Due to changes in the planet’s ecosystems brought on by humans, we are currently experiencing a period of unparalleled species extinction. This is hardly the only instance in which human activity has fundamentally altered the interactions between land and life. The eradication of bison from the North American West in the 19th century is one important example of catastrophic species loss, which is illustrated by a well-known photograph of the bones.
As a visual studies researcher, I (Danielle Taschereau Mamers) use photographs to analyze the impacts of colonization on human and non-human lives. Images of bison bones provide a window into the cultural and ecological relations that tie animal and human lives together. Through photographs, we can also think about bison extermination as part of a history of relationships.
An iconic image
The most well-known depiction of bison extinction is a graphic one showing a mountain of bison skulls. It was taken outside of Michigan Carbon Works in Rougeville, Mich., in 1892. There were between 30 and 60 million bison on the continent at the end of the 18th century. Only 456 wild bison remained in that population at the time of this shot.
Large-scale bison slaughter resulted from the West’s increased colonization. The killing increased as white settler hunters showed there with their guns and as the market for hides and bones grew. Most herds were exterminated between 1850 and the late 1870s.
The photograph shows the massive scale of this destruction. The pile of bones appears to be a man-made mountain rising from the grassy foreground of the picture. The photo serves as an illustration of “manufactured landscapes,” as Canadian photographer Edward Burtynsky has put it. What was taken from prairie land to make this manufactured landscape in Michigan?
The Rougeville photograph is often used to illustrate the scale of bison extermination. It can be found in current protest memes, movies, magazines, and books about conservation. The image has come to symbolize the slaying of this animal. But this image stands for more than just the destruction and hubris that humans are capable of. Using several glasses to examine the image reveals a history of connections.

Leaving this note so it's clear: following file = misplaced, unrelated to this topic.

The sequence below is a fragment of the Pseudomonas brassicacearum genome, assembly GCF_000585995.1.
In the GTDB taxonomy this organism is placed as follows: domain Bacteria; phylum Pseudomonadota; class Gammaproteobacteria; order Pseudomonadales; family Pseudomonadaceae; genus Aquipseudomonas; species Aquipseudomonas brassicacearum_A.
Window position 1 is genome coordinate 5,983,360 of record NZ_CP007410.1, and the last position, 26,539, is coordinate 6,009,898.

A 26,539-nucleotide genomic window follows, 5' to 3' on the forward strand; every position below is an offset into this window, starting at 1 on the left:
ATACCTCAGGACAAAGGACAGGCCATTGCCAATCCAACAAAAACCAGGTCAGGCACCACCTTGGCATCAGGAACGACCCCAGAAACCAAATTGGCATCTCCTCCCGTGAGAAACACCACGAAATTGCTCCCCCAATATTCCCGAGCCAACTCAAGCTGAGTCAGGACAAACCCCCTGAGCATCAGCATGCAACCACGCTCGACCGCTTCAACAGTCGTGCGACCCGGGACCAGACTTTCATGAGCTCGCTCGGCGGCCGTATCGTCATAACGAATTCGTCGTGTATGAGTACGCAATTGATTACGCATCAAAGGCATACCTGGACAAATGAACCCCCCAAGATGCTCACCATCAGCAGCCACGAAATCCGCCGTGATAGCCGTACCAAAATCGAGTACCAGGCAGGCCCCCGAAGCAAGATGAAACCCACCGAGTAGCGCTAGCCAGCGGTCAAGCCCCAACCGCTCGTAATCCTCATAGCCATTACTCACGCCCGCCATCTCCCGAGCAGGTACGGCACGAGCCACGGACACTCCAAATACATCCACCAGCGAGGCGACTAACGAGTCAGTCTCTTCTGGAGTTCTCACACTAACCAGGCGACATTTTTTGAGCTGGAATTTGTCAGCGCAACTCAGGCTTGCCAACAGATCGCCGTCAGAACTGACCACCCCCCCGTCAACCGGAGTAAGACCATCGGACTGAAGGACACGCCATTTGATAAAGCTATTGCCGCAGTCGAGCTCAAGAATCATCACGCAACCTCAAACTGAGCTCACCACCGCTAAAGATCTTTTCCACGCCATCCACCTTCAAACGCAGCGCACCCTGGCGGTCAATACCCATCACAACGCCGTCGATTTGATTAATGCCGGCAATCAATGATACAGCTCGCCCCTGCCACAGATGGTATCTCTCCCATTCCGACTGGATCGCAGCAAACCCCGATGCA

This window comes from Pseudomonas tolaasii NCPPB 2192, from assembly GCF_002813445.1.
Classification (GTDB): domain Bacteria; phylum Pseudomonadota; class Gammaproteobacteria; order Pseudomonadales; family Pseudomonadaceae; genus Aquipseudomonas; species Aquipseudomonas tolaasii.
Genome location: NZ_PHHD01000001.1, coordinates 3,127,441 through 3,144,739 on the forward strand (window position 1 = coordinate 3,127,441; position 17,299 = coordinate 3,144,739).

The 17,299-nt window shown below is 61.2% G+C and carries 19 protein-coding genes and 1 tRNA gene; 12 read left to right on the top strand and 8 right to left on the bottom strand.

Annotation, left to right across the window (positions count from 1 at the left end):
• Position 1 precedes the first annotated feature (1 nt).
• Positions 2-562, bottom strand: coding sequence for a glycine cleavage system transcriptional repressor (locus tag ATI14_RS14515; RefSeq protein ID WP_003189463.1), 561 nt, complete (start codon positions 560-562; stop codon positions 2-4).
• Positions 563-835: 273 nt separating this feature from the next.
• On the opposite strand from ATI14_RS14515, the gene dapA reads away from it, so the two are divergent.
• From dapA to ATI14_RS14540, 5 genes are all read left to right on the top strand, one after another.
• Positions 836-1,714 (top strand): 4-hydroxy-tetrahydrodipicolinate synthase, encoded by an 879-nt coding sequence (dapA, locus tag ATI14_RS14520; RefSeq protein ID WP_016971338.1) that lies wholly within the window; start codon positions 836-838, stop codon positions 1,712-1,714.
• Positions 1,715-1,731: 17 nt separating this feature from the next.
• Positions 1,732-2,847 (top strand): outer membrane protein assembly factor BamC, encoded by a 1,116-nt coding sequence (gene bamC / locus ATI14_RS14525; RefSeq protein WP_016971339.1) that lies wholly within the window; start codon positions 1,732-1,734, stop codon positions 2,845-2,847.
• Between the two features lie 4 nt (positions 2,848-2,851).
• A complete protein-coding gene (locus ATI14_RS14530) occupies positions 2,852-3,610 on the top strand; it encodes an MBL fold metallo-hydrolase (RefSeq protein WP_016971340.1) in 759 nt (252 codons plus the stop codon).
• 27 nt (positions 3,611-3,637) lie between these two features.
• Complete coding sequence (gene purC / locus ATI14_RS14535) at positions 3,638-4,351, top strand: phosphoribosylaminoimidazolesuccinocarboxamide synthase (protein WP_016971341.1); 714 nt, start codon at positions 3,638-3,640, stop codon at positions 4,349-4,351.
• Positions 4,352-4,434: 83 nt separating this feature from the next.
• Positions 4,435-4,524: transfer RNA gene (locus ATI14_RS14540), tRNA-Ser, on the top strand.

The mound of skulls also indicates the abundance of bison life. But what was life on the Prairies like before bison extermination? What relationships did bison have before their deaths?
We know that Indigenous Nations and bison herds were closely linked. The numerous bison herds helped to create big, politically and socially complex communities throughout the Prairies, which in turn affected the lives of Indigenous Nations. Numerous Indigenous scholars show the connection between the Native American tribes of the Plains and bison herds, often known as buffalo.
For example, Cree political scientist Keira Ladner studied the non-hierarchical organization of Blackfoot communities and practices of collaborative decision-making. These local customs have their origins in intimate ties to bison herds, which function as non-coercive groups in which no one animal predominates.
Similar to how the buffalo is described as a relative of Indigenous peoples of the Plains in the Buffalo Treaty, an Indigenous-led initiative to reintroduce wild bison that was originally signed in 2014. The treaty states: “Buffalo is part of us and we are part of buffalo culturally, materially and spiritually.”
Tasha Hubbard, a Cree scholar and filmmaker, has gathered accounts of the eradication of the bison from numerous Indigenous Peoples of the Plains. These tales lament the loss of bison, a non-human species that many Indigenous Nations view as relatives. Communities of Indigenous people and bison suffered gravely from extinction. According to Hubbard, killing bison constituted a type of genocide.